service to prevent failures.

6. Failure to establish and maintain procedures for identifying valid statistical techniques required for establishing, controlling, and verifying the acceptance of process capability and product characteristics, as required by 21 CFR 820.250(a). For example, as of August 21, 2006, the procedure for statistical techniques did not define which statistical methods are used for generation of trending corrective and preventative data, complaint and nonconforming reports used in management review, and other quality management reports.

This observation appeared to be adequately corrected during the inspection.

You should take prompt action to correct the violation(s) addressed in this letter. Failure to promptly correct violation(s) may result in regulatory action being initiated by the Food and Drug Administration without further notice. These actions include, but are not limited to, seizure, injunction, and/or civil money penalties. Also, Federal agencies are advised of the issuance of all Warning Letters about devices so they may take this information into account when considering the award of contracts. Additionally, premarket approval applications for Class III devices to which the Quality System regulation deviations are reasonably related will not be approved until the violations have been corrected. Requests for Certificates to Foreign Governments will not be granted until the violations related to the subject devices have been corrected.

Please notify this office in writing within fifteen (15) working days from the date you receive this letter of the specific steps you have taken to correct the noted violations, including an explanation of how you plan to prevent violation(s), or similar violation(s), from recurring. Include documentation of corrective action you have taken. If your planned corrections will occur over time, please include a timetable for implementation of those corrections. If corrective action cannot be completed within 15 working days, state the reason for the delay and timeframe within which corrections will be completed.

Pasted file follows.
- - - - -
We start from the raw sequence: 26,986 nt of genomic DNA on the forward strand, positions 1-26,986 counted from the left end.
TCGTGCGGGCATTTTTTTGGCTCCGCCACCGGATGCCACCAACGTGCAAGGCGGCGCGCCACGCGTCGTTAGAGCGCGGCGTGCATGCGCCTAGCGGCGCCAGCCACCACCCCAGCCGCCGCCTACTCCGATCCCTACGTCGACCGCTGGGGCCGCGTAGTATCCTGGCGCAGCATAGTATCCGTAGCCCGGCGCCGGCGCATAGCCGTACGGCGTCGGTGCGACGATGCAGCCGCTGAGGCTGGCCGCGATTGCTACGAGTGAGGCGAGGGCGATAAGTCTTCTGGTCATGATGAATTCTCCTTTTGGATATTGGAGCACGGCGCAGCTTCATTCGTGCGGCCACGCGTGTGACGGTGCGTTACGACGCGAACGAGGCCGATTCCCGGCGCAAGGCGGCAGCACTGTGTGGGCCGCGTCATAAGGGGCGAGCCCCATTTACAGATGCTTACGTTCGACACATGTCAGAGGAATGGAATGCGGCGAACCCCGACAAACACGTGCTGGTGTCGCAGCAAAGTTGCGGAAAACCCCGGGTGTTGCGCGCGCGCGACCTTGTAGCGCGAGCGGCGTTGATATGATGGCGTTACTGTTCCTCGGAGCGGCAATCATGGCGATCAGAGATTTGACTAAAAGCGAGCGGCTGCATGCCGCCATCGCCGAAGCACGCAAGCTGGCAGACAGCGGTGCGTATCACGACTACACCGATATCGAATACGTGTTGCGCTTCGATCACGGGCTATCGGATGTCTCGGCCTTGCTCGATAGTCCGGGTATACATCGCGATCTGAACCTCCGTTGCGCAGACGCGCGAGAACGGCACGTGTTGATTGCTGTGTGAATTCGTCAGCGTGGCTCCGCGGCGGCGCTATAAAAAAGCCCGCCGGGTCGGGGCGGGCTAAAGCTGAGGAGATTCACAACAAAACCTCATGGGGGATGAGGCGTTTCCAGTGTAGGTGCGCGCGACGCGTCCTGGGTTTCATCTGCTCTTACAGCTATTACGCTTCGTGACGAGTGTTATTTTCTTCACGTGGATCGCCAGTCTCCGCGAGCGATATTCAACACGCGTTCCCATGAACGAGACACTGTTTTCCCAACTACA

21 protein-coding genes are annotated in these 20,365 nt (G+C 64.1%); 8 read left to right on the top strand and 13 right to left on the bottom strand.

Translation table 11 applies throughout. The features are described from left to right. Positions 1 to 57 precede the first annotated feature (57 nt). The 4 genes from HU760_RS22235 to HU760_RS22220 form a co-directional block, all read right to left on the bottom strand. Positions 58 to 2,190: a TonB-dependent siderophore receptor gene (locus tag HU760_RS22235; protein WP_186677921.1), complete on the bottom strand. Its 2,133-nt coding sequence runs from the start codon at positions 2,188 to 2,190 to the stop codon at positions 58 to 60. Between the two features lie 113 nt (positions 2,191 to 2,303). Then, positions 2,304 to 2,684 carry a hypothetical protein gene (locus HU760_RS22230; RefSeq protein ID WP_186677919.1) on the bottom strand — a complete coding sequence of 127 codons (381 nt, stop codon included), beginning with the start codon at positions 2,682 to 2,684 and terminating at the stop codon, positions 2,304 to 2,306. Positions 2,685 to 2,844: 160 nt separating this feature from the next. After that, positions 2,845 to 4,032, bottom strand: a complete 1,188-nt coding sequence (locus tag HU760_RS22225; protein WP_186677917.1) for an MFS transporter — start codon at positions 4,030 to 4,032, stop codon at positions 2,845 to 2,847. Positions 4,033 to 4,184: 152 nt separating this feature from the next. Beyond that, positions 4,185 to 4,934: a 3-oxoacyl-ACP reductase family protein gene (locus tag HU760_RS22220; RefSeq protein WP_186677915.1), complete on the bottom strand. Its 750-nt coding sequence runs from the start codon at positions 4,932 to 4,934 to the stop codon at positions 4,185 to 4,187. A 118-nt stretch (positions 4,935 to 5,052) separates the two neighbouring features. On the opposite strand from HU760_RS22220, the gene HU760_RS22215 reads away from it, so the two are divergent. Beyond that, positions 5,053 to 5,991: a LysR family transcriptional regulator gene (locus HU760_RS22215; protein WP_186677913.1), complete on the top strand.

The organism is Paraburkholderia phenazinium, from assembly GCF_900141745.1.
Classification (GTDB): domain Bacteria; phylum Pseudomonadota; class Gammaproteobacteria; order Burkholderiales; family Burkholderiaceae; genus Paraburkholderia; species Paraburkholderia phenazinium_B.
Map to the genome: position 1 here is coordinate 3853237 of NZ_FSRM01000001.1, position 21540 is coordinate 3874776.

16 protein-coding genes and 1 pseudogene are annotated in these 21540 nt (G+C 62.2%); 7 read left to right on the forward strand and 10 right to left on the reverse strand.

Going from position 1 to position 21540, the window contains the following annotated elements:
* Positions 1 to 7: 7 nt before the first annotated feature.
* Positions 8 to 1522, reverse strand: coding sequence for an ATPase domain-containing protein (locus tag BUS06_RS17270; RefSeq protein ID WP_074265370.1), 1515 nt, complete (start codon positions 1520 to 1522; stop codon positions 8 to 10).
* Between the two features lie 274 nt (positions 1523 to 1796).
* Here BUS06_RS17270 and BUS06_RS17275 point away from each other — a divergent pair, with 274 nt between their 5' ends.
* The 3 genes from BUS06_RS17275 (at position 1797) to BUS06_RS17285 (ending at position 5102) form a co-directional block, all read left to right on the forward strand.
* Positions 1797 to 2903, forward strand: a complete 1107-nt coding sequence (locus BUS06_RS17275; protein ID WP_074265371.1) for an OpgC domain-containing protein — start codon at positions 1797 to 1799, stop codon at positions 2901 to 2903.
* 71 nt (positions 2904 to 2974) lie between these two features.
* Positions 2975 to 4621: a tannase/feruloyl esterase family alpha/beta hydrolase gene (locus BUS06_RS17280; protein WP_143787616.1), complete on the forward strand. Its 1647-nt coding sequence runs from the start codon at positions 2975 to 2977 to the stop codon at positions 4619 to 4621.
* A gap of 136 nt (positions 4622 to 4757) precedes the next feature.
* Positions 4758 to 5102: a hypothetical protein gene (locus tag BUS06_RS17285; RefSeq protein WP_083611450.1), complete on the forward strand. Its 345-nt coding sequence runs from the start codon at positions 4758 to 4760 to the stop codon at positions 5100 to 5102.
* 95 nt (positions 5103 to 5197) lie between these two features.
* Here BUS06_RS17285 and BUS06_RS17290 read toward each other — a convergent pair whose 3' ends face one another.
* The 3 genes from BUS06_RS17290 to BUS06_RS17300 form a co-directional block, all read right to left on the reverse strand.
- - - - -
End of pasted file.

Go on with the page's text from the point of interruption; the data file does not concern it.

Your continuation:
Your response should be directed to the U.S. Food and Drug Administration, Attention: Kimberly L. McMillan, Compliance Officer, 404 BNA Drive, Building 200, Suite 500, Nashville, Tennessee 37217. If you have any questions about the content of this letter, please contact Ms. McMillan at (615) 366-7811.

Finally, you should know this letter is not intended to be an all-inclusive list of the violations at your facility. It is your responsibility to ensure compliance with applicable laws and regulations administered by FDA. The specific violations noted in this letter and in the FDA 483 issued at the closeout of the inspection may be symptomatic of serious problems in your firm's manufacturing and quality assurance systems. You should investigate and determine causes of the violations and take prompt actions to correct violations to bring your products into compliance.



H. Tyler Tsshornburg
District Director
New Orleans District